When people we love are suffering, how can we help? How can we care like Christ? We uncover amazing examples of moving beyond suffering to God’s healing hope in the narratives of The Heroes of Black Church History.
Encountering Every Misery for You
Olaudah Equiano’s empathy for his sister was Herculean (read From Victim to Victor for part one of Equiano’s narrative).
“Yes, thou dear partner of all my childish sports! thou sharer of my joys and sorrows! happy should I have ever esteemed myself to encounter every misery for you, and to procure your freedom by the sacrifice of my own!”
What a model of incarnational suffering. In his letter of spiritual consolation to his long-lost sister, Equiano does more than say, “I understand your feelings.” He does more than say, “I feel what you feel.” He says, “I am willing to take on your pain—to encounter your every misery for you.
Equiano is reminiscent of the Apostle Paul who, in Romans 9:2-3, shares his great empathy and unceasing anguish for his Jewish brethren—feeling their feelings. In this passage, Paul wishes himself accursed and cut off from Christ for the sake of his brothers—encountering their misery for them.
Like Paul and Equiano, we are to be “Jesus with skin on.” As Jesus pitched his tent among us, took on flesh, assumed the very nature of a servant, was made in human likeness, and became sin for us, so we must intimately engage our spiritual friends. Aloof, detached, arms-length ministry is neither biblical nor historical.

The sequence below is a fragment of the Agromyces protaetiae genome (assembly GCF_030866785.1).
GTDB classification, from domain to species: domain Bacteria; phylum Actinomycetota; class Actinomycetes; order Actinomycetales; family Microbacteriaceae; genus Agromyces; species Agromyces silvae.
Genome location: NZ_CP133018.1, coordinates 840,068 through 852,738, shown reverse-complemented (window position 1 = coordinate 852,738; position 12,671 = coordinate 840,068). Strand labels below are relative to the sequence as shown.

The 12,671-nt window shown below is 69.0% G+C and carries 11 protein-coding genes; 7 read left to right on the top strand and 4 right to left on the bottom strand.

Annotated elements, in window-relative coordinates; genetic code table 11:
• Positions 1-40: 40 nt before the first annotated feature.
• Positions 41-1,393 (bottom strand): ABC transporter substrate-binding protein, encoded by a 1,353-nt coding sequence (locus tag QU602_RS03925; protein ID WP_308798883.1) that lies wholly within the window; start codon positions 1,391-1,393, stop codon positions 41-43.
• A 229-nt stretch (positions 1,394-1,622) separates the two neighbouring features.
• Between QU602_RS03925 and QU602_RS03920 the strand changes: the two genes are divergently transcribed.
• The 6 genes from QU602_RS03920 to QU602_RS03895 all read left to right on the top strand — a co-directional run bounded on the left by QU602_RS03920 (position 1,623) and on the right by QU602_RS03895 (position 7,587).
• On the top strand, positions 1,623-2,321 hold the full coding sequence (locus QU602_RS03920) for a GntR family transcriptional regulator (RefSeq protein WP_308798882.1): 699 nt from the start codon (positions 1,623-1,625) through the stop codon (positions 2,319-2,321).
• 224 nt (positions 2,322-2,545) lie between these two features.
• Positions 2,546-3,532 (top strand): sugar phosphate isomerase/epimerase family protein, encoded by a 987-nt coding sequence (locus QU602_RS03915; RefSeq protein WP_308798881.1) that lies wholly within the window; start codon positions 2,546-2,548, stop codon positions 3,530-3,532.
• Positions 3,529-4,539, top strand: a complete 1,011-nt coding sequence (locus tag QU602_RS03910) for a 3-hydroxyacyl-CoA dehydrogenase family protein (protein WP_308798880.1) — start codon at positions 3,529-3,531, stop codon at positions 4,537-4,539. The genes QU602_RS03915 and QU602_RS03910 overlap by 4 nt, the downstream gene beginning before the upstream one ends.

Hope Deferred Makes the Heart Sick: Candor
Eventually Equiano was sold to a wealthy widow with a son his age. After two months, he began to settle in, hoping that he had found a form of stability with his new family. However, his hope vanquished when he was stolen again. He rehearses his immeasurable despondency grasping for words to communicate what exceeds human language.
“Thus, at the very moment I dreamed of the greatest happiness, I found myself most miserable: and seemed as if fortune wished to give me this taste of joy only to render the reverse more poignant. The change I now experienced was as painful as it was sudden and unexpected. It was a change indeed from a state of bliss to a scene which is inexpressible by me . . . and wherein such instances of hardship and fatigue continually occurred as I can never reflect on but with horror.”
Have you been there? At the moment of your greatest happiness, life intrudes. Misery waltzes in. The poison of misfortune spoils your banquet of joy. If so, then what? Pretend? Ignore? Seek a diversion?
Equiano chooses candor. He chooses journaling. Both wise choices. Hope deferred makes the heart sick. Heart sickness requires the biblical medicine of candor both with God and with self. Very often, such candor is most effective when pen hits paper and we write with honesty about the instances of hardship and fatigue that we experience.
It was during these evil circumstances, and many more to come, that Equiano acknowledged his heavenly Father’s good heart and Christ’s merciful providence in every occurrence of his life.
Join the Conversation
Who is “Jesus with skin on” for you? How does this person minister to you? How can you be “Jesus with skin on” for people in your life?
Note:This series for Black History Month is excerpted from Beyond the Suffering: Embracing the Legacy of African American Soul Care. To learn more and to read a sample chapter visit Beyond the Suffering.